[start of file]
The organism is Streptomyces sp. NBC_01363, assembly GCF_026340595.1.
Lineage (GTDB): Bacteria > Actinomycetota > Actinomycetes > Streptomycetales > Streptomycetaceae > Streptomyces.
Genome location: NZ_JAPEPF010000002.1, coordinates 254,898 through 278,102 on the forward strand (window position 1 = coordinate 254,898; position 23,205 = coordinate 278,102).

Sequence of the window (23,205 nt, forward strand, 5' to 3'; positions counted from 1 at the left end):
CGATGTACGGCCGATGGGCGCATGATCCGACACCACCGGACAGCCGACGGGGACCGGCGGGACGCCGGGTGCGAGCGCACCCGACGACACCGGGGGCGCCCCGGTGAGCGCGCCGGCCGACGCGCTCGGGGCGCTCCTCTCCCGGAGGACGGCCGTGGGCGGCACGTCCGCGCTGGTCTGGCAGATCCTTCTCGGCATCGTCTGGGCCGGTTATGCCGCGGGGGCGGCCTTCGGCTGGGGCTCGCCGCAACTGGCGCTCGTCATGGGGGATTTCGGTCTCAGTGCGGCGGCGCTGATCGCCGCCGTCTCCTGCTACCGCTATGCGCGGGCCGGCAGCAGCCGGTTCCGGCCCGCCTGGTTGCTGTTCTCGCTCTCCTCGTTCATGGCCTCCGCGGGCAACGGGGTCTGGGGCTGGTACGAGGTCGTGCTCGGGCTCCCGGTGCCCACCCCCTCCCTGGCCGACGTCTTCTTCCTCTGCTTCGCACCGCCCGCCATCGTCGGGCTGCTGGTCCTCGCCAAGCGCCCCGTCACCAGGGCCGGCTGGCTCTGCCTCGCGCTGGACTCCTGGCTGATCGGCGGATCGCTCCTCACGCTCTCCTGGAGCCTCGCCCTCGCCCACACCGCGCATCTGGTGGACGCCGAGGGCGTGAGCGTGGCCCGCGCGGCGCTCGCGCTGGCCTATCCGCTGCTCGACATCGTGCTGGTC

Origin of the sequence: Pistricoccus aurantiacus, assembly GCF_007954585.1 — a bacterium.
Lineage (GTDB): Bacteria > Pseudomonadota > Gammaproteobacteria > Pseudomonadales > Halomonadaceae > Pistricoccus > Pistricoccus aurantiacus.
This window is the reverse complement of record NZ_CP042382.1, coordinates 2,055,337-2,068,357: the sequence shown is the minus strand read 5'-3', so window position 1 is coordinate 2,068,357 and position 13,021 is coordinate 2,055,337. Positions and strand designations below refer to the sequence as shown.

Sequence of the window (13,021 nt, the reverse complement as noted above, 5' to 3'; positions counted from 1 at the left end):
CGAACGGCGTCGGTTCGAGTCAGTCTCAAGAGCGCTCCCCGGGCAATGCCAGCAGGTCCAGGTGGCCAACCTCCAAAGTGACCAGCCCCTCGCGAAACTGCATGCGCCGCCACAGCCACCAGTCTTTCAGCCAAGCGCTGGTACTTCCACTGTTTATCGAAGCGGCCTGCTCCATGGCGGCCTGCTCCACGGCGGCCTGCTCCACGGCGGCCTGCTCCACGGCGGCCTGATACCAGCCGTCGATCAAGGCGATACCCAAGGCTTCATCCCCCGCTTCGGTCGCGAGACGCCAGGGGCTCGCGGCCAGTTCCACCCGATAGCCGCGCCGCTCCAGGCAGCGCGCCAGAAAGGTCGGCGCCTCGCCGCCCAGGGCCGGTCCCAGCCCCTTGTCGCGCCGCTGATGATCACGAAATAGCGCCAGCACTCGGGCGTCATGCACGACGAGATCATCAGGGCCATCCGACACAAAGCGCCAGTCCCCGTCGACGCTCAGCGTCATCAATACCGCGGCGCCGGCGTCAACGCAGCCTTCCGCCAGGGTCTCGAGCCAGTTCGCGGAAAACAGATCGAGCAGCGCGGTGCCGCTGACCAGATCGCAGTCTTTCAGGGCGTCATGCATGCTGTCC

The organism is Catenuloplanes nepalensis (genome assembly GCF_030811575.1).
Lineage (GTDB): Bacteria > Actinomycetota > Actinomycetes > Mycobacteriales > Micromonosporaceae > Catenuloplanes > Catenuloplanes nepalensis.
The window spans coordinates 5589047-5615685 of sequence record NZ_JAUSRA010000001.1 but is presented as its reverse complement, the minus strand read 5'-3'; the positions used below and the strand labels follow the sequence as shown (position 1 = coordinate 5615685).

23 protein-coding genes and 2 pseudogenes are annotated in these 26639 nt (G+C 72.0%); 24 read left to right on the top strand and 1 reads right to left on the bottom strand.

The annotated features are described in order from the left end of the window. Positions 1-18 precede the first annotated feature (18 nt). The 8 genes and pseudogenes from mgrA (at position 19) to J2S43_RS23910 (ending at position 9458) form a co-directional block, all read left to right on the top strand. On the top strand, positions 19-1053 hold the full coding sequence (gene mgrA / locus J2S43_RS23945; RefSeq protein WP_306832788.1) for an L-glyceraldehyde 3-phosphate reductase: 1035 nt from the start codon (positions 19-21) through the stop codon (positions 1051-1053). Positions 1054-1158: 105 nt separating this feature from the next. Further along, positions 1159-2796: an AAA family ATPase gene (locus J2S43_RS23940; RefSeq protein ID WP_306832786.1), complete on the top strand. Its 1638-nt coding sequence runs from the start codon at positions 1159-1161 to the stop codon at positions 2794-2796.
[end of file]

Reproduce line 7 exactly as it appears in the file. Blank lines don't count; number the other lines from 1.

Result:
Lineage (GTDB): Bacteria > Pseudomonadota > Gammaproteobacteria > Pseudomonadales > Halomonadaceae > Pistricoccus > Pistricoccus aurantiacus.